The In-N-Out Burger Pie Is Wrong On Many Levels

Packed with famous burgers,cheese, fries, more cheese, sauce, grilled onions and some cheese, one slice of Foodbeast’s In-N-Out Burger Pie contains roughly all of the calories, but that’s not the worst part.

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The worst part is that I live in the Southeast and haven’t had the chance to taste an In-N-Out burger since I went to Los Angeles for E3 1999. Sure I’ve been out West plenty of times since then, but I’m generally too busy working to enjoy the raw materials of this great and terrible thing.

One might say my geographical location has saved my life. I kinda want to punch that one in the nose for saying it.

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Contact the author at fahey@kotaku.com or follow him on Twitter at @bunnyspatial

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DISCUSSION

hand-banana
hand-banana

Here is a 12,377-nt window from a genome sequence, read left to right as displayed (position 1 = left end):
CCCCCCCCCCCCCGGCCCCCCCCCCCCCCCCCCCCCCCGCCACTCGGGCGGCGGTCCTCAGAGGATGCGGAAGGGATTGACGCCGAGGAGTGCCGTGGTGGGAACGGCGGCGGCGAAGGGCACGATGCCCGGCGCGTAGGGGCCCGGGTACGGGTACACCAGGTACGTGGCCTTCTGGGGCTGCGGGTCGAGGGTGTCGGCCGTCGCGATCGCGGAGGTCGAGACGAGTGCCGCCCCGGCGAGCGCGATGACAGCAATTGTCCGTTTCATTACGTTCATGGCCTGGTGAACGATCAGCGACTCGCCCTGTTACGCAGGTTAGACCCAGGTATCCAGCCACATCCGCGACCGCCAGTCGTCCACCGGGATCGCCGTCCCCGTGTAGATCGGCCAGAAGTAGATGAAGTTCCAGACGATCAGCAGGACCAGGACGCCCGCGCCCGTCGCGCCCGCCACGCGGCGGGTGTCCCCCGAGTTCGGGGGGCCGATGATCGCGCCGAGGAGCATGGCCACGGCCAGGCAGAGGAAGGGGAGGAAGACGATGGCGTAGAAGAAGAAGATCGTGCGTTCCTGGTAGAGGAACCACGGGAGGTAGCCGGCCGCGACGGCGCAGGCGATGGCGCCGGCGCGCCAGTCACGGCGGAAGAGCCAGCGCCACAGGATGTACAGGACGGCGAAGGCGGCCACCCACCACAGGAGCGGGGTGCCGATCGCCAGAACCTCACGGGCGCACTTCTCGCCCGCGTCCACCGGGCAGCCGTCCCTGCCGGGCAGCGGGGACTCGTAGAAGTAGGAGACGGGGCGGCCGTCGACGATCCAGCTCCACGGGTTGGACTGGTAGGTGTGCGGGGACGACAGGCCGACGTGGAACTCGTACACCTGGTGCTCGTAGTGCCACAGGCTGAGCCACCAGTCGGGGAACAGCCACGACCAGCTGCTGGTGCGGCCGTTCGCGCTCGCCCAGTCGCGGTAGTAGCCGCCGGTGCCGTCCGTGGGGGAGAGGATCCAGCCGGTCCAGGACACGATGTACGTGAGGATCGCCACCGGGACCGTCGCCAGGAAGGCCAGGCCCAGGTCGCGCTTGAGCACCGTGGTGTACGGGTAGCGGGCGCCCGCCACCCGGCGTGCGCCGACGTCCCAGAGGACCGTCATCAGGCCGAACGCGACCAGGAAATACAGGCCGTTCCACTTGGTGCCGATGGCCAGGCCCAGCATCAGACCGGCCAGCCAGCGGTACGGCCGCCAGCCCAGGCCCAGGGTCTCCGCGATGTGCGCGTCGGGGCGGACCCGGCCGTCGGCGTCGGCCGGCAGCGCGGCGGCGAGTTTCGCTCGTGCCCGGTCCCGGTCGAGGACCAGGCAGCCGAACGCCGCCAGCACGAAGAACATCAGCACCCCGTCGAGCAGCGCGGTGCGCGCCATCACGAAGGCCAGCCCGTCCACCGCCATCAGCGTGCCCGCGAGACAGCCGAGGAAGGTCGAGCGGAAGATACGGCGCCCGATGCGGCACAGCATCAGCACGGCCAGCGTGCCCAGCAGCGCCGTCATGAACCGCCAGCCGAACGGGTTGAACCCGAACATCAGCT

Mike, if you seriously need to taste In-N-Out, it’s not too hard to get close enough at home. Born and raised in California 5 minutes from one, you can all trust that I know what In-N-Out tastes like. The distinctive flavor of In-N-Out it seems to me comes from the interesting juxtaposition (oh god I’m sorry I did debate in high school) of the bitterness of the heavily charred patties and the creamy smoothness of the American cheese (all my hipster friends eschew American cheese because it seems so basic but don’t mess with this). So my trick for making burgers like this is to get the patties as thin as possible—I just ball up a little beef and smash it into a patty (well, two) on the grill. If you smash it super thin, you lose juice, but the crust-to-meat ratio is much higher and you get that charred In-N-Out taste that works so well with the sweet Thousand Island and the milky American cheese. Then just add your tomato, onion, lettuce and whatnot. You’ll be surprised how close you get.